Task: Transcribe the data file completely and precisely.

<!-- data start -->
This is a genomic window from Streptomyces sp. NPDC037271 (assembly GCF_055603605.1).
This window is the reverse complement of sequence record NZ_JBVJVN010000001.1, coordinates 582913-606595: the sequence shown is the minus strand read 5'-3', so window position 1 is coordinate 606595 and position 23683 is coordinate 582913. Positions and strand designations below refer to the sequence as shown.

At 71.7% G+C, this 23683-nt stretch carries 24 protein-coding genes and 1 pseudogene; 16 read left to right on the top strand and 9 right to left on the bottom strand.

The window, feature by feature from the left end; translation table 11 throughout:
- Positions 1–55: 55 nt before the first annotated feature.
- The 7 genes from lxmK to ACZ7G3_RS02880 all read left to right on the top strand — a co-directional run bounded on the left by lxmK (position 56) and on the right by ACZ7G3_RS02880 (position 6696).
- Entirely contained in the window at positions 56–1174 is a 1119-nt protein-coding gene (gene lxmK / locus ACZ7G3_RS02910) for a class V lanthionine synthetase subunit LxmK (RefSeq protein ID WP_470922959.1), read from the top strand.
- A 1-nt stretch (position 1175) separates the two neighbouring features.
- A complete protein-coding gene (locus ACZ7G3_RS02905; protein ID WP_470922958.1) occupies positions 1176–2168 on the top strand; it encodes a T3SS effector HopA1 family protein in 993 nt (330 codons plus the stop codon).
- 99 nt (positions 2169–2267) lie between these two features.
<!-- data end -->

This is a genomic window from Streptomyces sp. NPDC037271 (assembly GCF_055603605.1).
This window is the reverse complement of sequence record NZ_JBVJVN010000001.1, coordinates 582913-606595: the sequence shown is the minus strand read 5'-3', so window position 1 is coordinate 606595 and position 23683 is coordinate 582913. Positions and strand designations below refer to the sequence as shown.

At 71.7% G+C, this 23683-nt stretch carries 24 protein-coding genes and 1 pseudogene; 16 read left to right on the top strand and 9 right to left on the bottom strand.

The window, feature by feature from the left end; translation table 11 throughout:
- Positions 1–55: 55 nt before the first annotated feature.
- The 7 genes from lxmK to ACZ7G3_RS02880 all read left to right on the top strand — a co-directional run bounded on the left by lxmK (position 56) and on the right by ACZ7G3_RS02880 (position 6696).
- Entirely contained in the window at positions 56–1174 is a 1119-nt protein-coding gene (gene lxmK / locus ACZ7G3_RS02910) for a class V lanthionine synthetase subunit LxmK (RefSeq protein ID WP_470922959.1), read from the top strand.
- A 1-nt stretch (position 1175) separates the two neighbouring features.
- A complete protein-coding gene (locus ACZ7G3_RS02905; protein ID WP_470922958.1) occupies positions 1176–2168 on the top strand; it encodes a T3SS effector HopA1 family protein in 993 nt (330 codons plus the stop codon).
- 99 nt (positions 2169–2267) lie between these two features.